Operationally, the decision to opt for an independent hotel, coupled with a mandate that focuses on training means the GOP (gross operating profit) for the property is four to seven percentage points lower than for comparable properties, one of the hotel executives shared, and the payroll consumes close to 40% of revenues, much higher compared to industry averages of less than 30%. An independent hotel does not have the scale advantages of multi-national chains, meaning many duties that might be carried out by head office, such as marketing and reservations, have to be undertaken in-house, at the cost of additional staff. The inclusion of a spa has come at the cost of fewer rooms. In addition, three experimental guest rooms, have been developed where staff and hotel experts can try out new ideas and concepts. According to the one of the hotel executives, these rooms, labelled “Tomorrow’s Guestrooms”, are not as popular as others and are often sold at a lower rate. Devotion to training and development of both staff and students represents the key cost consideration that affects the bottom line. Students must complete one of a number of work integrated experience placements at the hotel during their studies. Staff members, therefore, have to devote more time to training them, meaning their productivity is lower than if they did not have a training mandate. Finally, the training mandate also extends to existing staff, where the hotel management sees its duty to develop management staff for other properties. As such, they have a formal policy of encouraging staff to develop their skills and then transfer their acquired knowledge to other hotels.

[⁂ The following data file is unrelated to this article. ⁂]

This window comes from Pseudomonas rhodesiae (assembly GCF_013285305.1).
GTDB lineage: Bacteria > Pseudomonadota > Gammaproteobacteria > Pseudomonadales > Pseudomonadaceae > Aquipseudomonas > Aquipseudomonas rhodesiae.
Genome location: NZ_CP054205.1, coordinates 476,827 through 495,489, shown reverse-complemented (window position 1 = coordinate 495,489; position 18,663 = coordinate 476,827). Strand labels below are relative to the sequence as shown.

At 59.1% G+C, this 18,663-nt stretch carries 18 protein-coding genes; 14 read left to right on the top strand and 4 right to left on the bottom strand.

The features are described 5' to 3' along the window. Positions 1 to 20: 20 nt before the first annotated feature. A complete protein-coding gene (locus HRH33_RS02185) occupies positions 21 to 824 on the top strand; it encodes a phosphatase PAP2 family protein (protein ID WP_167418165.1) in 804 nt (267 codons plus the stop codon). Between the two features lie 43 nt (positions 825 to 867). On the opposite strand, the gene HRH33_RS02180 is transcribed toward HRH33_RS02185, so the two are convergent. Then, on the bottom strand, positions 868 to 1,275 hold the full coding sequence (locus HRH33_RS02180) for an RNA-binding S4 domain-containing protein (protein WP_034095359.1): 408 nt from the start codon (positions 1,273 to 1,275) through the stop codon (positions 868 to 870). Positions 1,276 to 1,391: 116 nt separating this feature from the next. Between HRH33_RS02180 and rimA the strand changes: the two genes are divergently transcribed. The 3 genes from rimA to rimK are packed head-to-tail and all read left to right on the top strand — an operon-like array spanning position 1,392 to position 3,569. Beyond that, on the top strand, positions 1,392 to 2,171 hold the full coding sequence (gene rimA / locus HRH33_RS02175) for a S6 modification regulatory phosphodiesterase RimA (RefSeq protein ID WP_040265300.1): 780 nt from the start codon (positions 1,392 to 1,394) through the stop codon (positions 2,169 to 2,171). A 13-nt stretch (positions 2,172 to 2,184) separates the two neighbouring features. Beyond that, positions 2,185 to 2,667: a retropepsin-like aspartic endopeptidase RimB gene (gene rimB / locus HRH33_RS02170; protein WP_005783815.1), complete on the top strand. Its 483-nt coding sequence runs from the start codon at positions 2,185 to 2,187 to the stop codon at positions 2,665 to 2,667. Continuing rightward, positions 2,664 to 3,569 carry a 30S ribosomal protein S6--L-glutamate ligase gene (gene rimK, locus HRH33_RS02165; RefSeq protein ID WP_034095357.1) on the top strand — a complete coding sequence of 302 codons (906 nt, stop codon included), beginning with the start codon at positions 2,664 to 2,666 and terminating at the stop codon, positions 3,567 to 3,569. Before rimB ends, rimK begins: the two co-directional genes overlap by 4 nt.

Success of Hotel ICON as a training, teaching, and research hotel
Work-Integrated Education (WIE)
One of the Hotel executives interviewed explained that the ideal education model adopted a three-stage approach. Stage One involved classroom learning, while Stage Two involved laboratory learning and simulations in training restaurants, food labs and the like. Stage Three involved comprehensive experience of working in a real-world environment. He felt that many programs proved deficient at Stage Three. As noted elsewhere, working in small in-house hotels may not provide students with readily transferable skills when they enter industry, working in a franchised hotel may expose students to only one dogmatic management style, while being placed in commercial hotels often condemns students to performing a series of tedious operational jobs as that is where staff shortages are most acute.